Fisheries and food security are among the top issues in Palau.  Climate change and other stressors are making the problem worse, therefore urgent action and attention are needed.

Climate change is expected to dramatically redistribute the world’s fisheries in the near future. Experts predict that by 2050, climate change alone will reduce Palau’s fisheries catch potential by 50%.  This substantial loss of catch will provide major implications for local food security in Palau.

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The Palau International Coral Reef Center (PICRC) and Stanford University’s Center for Ocean Solutions are collaborating to host a workshop from March 15-17 called “Managing Palau’s Fisheries and Ensuring Food Security in the face of multiple stressors: research and action needs.”

The goals of the meeting are to bring together experts with diverse backgrounds related to Palau’s coral reefs, near and offshore fisheries, food security, and governance/political landscape to build a collective understanding of the risks to Palau’s marine resources, fisheries, and food security, identify the initiatives, interventions or policy levers available for anticipating and mitigating these risks, and identify/prioritize the critical research needs in support of these actions.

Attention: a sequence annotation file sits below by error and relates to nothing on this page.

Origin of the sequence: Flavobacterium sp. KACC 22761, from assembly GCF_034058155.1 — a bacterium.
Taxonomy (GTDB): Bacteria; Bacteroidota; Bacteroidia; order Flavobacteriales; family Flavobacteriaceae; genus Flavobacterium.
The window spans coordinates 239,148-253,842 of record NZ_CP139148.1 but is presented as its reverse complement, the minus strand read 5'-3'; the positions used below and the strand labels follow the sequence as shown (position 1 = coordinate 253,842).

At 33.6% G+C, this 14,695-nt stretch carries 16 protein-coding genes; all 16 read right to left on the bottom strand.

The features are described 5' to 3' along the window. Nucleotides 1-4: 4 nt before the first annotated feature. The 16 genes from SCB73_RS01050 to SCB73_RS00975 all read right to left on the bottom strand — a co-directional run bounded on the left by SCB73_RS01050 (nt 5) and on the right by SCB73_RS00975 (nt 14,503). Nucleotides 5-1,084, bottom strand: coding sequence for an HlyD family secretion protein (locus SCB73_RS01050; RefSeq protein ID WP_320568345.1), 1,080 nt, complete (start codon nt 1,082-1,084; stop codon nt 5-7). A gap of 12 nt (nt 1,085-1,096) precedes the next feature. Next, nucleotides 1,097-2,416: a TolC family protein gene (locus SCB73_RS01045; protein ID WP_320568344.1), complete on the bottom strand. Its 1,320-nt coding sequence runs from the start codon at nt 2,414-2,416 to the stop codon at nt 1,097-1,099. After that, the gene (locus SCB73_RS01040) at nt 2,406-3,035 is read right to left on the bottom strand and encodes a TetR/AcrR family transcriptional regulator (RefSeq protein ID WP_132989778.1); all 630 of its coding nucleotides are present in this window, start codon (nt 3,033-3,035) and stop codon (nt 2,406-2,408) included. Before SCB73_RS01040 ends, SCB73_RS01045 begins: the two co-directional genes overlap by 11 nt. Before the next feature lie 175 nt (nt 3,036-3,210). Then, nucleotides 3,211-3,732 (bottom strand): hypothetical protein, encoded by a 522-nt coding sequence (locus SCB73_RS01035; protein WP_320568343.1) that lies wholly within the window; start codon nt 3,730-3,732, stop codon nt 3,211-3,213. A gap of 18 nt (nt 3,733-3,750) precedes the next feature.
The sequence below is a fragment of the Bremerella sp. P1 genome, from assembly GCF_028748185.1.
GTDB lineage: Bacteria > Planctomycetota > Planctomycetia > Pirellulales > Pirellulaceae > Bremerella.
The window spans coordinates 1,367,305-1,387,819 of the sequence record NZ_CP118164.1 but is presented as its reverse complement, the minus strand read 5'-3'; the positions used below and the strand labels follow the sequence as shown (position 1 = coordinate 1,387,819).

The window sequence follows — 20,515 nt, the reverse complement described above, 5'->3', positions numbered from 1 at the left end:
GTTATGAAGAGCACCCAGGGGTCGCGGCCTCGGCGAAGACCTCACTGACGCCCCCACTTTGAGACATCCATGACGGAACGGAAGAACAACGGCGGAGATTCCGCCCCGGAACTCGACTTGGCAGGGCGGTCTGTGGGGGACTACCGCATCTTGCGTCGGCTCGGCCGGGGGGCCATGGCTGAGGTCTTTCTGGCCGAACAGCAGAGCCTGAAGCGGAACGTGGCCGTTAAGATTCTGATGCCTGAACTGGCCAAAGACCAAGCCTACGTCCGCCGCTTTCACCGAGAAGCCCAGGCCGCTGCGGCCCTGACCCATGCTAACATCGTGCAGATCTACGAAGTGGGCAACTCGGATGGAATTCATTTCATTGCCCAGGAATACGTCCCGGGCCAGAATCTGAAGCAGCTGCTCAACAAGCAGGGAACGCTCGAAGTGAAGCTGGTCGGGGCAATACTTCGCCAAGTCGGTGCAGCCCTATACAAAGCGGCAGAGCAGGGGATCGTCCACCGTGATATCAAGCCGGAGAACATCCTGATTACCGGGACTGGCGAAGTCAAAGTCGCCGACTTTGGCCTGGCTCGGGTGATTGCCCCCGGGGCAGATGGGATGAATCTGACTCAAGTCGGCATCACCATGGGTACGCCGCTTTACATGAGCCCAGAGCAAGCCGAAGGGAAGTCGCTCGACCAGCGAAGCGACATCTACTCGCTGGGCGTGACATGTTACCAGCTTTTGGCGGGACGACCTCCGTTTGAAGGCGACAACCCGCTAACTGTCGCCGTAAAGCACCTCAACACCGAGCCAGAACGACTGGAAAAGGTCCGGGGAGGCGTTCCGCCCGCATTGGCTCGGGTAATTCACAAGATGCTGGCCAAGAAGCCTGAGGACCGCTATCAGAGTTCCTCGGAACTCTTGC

During the workshop, stakeholders and researchers will engage in an open dialogue to identify gaps in knowledge in sustainable management of fisheries. As part of the workshop, participants will develop a research plan that will support healthy fisheries, and ensure food security in the face of environmental, social, and economic change.

 A total of 27 participants have been invited to take part in this three-day workshop, spanning many organizations:  Ministry of Natural Resources, Environment and Tourism, The Nature Conservancy, Koror State Coastal Management Office, Koror State Department of Conservation & Law Enforcement, PICRC, Ebiil Society, Palau Community College, Secretariat of the Pacific Community, National Geographic, University of Guam, University of Hawaii, University of Queensland, and Stanford University. [/restrict]